Staying Sane in an Insane World

The following are ten habits that I follow religiously to help me stay sane in a world which can at times feel quite insane.

1. Read a book.

By preference, I read proper books – tangible, tactile books, which you can feel, smell, fold the corners down, with creased spines and a history of fingers and crumbs from the bottom of a bag. It doesn’t matter what kind of book you enjoy – devour them all – education, pleasure, fact or fiction – losing yourself in words that someone has taken the time and energy to transmute from their mind onto paper is a really powerful activity.

2. Turn off the news.

Now this is such a no brainer. I was about to explain what is currently going on in the news as part of my explanation for this BUT no explanation is needed, because at any time there is rubbish going on. And it is not just the political skirmishes that can be draining. Global disasters can extract energy and joy even though it may not directly affect your life. I am not advocating total ignorance – rather, be conscious of allowing events from 1000s of kilometres away, and over which you have absolutely no control, to drain away the energy from your own life on a day to day basis.

3. Be ruthless in the company you keep.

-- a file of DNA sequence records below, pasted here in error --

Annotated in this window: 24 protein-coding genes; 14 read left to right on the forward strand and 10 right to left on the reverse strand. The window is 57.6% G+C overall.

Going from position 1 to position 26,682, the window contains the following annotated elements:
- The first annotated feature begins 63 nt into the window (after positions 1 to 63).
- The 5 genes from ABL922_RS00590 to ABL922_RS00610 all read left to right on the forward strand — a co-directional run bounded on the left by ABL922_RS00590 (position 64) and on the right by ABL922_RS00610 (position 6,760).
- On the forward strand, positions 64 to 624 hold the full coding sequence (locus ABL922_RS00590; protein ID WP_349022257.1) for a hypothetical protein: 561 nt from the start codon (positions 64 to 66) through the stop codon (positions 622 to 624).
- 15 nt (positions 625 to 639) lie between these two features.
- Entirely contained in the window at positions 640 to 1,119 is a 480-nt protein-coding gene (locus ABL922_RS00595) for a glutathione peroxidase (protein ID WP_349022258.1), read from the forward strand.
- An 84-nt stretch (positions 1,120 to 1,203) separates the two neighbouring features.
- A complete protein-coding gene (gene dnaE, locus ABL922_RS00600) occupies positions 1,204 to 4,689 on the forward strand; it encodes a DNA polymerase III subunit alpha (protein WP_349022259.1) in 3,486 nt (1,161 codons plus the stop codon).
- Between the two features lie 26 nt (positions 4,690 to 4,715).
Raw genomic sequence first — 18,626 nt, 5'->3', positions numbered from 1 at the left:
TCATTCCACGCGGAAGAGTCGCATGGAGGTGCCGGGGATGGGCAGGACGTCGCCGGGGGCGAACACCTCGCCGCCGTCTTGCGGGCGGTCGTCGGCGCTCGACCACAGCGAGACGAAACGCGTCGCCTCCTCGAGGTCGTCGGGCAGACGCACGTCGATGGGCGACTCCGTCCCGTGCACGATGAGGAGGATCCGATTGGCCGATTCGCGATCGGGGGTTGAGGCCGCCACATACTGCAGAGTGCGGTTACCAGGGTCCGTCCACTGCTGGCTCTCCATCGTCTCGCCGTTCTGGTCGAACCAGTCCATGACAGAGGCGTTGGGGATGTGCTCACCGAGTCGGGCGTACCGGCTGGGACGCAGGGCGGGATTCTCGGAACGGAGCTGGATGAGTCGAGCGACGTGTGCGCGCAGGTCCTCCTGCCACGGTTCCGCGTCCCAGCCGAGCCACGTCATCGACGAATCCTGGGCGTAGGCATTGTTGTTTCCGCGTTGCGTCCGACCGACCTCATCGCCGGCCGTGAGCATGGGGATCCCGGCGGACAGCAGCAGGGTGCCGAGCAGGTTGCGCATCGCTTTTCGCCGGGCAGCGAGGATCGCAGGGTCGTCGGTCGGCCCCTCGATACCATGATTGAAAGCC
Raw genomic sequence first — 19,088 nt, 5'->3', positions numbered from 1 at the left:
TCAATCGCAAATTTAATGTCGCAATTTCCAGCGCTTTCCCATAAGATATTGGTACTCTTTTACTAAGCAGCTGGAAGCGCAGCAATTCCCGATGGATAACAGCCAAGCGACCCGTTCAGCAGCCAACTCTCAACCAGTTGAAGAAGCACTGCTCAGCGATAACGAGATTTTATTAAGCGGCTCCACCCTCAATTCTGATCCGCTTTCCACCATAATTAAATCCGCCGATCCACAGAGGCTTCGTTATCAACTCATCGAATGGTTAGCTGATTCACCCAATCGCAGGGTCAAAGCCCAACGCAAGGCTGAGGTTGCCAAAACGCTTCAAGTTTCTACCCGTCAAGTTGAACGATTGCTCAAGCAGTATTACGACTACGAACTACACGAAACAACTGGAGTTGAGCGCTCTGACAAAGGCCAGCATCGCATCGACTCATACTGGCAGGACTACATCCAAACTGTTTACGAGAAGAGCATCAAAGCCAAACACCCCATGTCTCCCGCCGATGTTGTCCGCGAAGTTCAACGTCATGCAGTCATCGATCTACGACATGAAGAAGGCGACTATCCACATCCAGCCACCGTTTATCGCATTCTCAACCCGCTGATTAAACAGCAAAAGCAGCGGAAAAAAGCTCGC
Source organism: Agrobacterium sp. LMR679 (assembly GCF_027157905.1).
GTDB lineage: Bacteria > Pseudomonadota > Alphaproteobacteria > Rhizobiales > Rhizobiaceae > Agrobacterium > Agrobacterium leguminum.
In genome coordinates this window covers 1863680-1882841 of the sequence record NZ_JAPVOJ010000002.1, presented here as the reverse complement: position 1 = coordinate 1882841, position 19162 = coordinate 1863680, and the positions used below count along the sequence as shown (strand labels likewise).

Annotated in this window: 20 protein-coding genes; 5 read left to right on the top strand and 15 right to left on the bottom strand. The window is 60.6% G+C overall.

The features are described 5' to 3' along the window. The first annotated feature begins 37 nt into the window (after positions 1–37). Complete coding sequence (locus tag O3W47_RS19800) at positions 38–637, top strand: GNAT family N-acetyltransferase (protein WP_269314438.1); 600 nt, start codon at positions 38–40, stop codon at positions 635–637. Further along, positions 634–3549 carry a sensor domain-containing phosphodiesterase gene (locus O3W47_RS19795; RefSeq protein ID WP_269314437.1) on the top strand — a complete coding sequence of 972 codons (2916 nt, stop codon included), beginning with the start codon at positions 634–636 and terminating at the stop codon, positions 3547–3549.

This is one that business owners need to be particularly conscious of, especially if you are new to breaking into the entrepreneurial world and have a lot of overly critical nay sayers surrounding you. I split those I know into two distinct camps – the radiators and the drains. Keep away from the drains, because they drain you of energy and joy. You can still have them in your circle (they may be family members, and their draining may come from a place of love!). Just control the flow of information and the influence they try to wield.

Embrace the radiators. They want nothing but the best for you. They will be your cheer leaders during the most difficult of times. They will be inspired and motivated by your excitement and passion. They won’t try to derail you with negativity and pessimism.

4. Stop hanging onto the past.

Do not let your past dictate your present, or your potential. You have a choice to make. You can either leave the door of your past wide open and allow the emotions and events of past traumas to pollute the rivers of your mind. OR you can acknowledge them once and for all, and then close the door on them. HOW you think, is going to be dictating your future, not WHAT you think. So begin to think in a way that is empowering, constructive, motivating, inspiring. You want to use the past to galvanize you towards creating an awesome future, not keep dragging you back into its black mists.

5. Don’t turn bad habits into addictions.